Tuesday, November 01, 2005

The NY Times responds on the Cpl Starr flap 
I didn't cover it on this blog, since others were already all over it. But I did write the NY Times public editor's office privately raising my objection to their treatment of Cpl Starr and their exclusion of relevant information from his letter home.

Via the Public Editor, I recieved this response from NY Times senior editor Bill Borders:

Jim Dao's article about the 2,000 dead last Wednesday was entirely fair,
and so, within it, was our presentation of Corporal Jeffrey Starr.

The most prominent part of the presentation of Starr was the picture and
caption at the top of Page A15. The caption represented him this way: "His
father, Brian Starr, said his son believed in the war but was tired of the
harsh life." The article also reported that even after his son's death
Brian Starr "remained convinced that invading Iraq was the right thing to

It is true that the article did not quote everything that Corporal Starr
said in his e-mail, like his reference to Iraqi freedom, any more than it
quoted everything said by all the others quoted in the article, who
represented all sorts of shades of opinion. But the article was completely
fair in its representation of the views of Corporal Starr and his father.

And no one who has read the entire article could possibly conclude that it
was colored by an anti-war point of view. Here, for example, is the
seventh paragraph, prominently played on the front page:

"Many of those service members returned voluntarily to war because they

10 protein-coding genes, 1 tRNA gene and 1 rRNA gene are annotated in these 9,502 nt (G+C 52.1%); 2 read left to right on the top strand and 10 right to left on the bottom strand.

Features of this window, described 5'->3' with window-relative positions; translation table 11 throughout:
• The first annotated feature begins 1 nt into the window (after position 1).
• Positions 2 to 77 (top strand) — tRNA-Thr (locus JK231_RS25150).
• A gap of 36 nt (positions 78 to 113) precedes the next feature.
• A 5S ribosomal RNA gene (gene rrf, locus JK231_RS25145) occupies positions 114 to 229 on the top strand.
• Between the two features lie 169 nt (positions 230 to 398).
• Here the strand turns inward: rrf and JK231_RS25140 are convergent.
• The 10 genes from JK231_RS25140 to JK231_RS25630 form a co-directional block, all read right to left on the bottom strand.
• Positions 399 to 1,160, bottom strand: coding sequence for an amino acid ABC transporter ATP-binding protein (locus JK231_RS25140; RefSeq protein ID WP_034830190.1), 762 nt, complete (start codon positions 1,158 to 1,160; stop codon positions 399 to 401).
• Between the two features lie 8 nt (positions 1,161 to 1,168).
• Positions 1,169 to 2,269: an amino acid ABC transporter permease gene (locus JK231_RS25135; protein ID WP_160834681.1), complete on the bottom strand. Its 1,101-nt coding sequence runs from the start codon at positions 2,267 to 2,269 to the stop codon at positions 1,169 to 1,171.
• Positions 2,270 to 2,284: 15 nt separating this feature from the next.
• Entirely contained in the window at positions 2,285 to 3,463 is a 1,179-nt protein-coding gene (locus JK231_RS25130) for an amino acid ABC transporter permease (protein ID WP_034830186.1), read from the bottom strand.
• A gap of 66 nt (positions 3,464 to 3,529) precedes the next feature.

burned with conviction in the rightness of the mission. Others were driven
by powerful loyalty to units and friends. For some it was simply their

In its very first paragraph, the article introduces Sgt. Anthony Jones, who
was killed in June weeks after the birth of his second son. Farther down in
the piece, it quotes his young widow:

"Mrs. Jones, 26, said she struggled at first to contain her anger that her
husband was sent to Iraq instead of Germany. But she has consoled herself
with the conviction that he died for a cause he supported. And she firmly
rejects the antiwar protests of Cindy Sheehan, saying they dishonor the
fallen. ''I hope she doesn't have my husband's name on a cross,'' Mrs.
Jones said. ''My husband, if he had a choice, that's how he would want to
die. As a soldier.''


I guess the Times can selectively quote and distort any one individual now? Is that the new policy?

Splash, out


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